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Neuropsychiatric conditions are common throughout the world and account for a substantial portion of the global burden of illness. Over the last decade, the burden of illness attributable to mental health, neurological, and substance use disorders, as measured in disability-adjusted life years (DALYs), has risen dramatically and exceeds the burden of illness attributable to cancer and cardiovascular disease.1 DALYs have been one of the most prominent health metrics used to describe the global burden of mental, neurologic, and substance use disorders. The DALY includes both years lived with disability (YLDs) in addition to years of life lost (YLL).2 Yet there are too few specialized psychiatric and neurologic providers to meet this burden. In many rural and resource-limited settings across the globe, the number of people with neuropsychiatric conditions who do not receive appropriate or adequate treatment for their disorder (defined as the treatment gap) can reach almost 90%.3 There are many structural and operational challenges associated with mental health and neurologic care delivery, including a global scarcity of skilled psychiatric and neurologic practitioners, challenges in effective flow of medical services and goods from manufacturer to patient (defined as supply chain management), limited funding, sociocultural and stigma factors, and weak health systems in many places around the globe. Task sharing—moving care responsibilities from more specialized providers to less specialized health workers—has been increasingly emphasized as one key approach for addressing the global burden of mental disorders; however, this should be combined with improved funding, health system strengthening efforts and training, and engagement of specialized providers in task-shared systems of care. This chapter will provide an overview of the epidemiology and global burden of neuropsychiatric illness and the global neuropsychiatric treatment gap. It will then describe the challenges and potential solutions to effective global mental health service delivery, including current evidence on task-sharing approaches to neuropsychiatric care across the globe.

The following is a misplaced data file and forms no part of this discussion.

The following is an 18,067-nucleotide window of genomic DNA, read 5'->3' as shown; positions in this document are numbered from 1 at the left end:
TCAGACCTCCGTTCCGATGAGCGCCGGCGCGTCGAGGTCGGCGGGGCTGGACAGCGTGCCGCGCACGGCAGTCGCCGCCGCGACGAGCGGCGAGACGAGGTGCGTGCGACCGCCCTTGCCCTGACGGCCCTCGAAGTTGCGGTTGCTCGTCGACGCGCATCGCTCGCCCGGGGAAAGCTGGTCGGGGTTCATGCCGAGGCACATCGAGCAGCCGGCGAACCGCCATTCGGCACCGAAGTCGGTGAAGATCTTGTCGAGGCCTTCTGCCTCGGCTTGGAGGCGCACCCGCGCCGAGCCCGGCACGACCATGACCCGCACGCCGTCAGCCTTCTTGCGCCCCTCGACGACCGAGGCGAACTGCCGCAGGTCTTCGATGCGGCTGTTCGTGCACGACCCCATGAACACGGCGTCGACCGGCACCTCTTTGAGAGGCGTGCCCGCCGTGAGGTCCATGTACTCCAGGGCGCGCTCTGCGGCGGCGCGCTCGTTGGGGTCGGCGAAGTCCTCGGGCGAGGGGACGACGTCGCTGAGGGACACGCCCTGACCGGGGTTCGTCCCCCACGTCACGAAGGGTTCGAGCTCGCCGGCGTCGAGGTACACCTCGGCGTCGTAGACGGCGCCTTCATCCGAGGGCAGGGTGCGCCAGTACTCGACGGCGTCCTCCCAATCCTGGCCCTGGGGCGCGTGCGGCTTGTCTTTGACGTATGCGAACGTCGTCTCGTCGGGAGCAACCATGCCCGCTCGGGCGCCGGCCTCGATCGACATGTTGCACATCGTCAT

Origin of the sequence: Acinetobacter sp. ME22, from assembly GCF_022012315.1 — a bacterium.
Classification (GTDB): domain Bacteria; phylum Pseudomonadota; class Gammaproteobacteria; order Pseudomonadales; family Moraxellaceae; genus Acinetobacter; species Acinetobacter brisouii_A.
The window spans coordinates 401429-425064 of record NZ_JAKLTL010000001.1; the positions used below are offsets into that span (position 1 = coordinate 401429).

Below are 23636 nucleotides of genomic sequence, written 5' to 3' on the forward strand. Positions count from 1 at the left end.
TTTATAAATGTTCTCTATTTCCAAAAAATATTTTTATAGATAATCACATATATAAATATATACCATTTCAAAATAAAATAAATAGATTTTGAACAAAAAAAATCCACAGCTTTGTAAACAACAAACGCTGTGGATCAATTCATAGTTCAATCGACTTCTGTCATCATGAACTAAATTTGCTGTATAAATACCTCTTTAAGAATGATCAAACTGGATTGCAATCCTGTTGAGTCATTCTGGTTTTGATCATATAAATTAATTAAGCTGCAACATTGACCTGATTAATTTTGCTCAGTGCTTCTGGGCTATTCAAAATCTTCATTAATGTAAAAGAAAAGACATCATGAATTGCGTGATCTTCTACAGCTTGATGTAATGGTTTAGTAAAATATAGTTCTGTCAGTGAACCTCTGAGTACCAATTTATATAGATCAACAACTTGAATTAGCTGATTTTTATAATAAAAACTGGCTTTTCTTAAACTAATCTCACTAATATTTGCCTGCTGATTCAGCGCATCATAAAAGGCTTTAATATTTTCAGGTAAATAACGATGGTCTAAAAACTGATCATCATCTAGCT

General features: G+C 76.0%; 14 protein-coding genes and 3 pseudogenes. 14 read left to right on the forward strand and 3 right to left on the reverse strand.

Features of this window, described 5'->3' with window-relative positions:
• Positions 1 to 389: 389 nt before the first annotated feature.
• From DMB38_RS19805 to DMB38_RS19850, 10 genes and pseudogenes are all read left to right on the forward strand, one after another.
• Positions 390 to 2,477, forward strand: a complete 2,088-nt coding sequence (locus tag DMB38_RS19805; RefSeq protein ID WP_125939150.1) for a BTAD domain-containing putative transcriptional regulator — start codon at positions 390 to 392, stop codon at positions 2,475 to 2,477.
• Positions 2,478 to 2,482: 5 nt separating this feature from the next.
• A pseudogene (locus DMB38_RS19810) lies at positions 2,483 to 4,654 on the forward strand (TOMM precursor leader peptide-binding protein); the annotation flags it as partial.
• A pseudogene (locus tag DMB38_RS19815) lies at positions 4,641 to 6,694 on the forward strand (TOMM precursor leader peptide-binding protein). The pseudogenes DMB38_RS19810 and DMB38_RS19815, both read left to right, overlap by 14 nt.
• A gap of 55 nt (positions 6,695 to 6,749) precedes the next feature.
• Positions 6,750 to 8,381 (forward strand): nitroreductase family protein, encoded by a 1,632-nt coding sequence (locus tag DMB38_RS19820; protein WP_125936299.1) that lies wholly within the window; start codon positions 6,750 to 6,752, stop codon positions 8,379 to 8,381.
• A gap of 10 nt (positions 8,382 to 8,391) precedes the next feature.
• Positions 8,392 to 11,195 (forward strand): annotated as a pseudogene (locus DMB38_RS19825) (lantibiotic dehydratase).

Community-based epidemiological studies have estimated that the lifetime prevalence rates of mental disorders in adults globally are 29.2%, and the 12-month prevalence rates of mental disorders are 17.6%.4 In this chapter, the epidemiology of neuropsychiatric disorders will be reported by separating disorders into mental, neurological, and substance use disorders, as is consistent with international literature. Additionally, the epidemiology of neuropsychiatric disorders is commonly investigated in relation to the size of the economy of countries. The World Bank annually classifies national economies by gross national income (GNI), previously known as the gross national product (GDP), via the World Bank Atlas formula in billions of United States dollars (USD). For the 2019 fiscal year, low-income countries (LICs) were defined as <$995 GNI, lower middle-income countries were $996–3895 GNI, upper middle-income countries (UMICSs) were $3896–12,055 GNI, and high-income countries (HICs) were ≥$12,056 GNI.5 The World Bank frequently combines low- and middle-income countries together (LMICs).

Mood Disorders: Major Depressive Disorder and Bipolar Disorder


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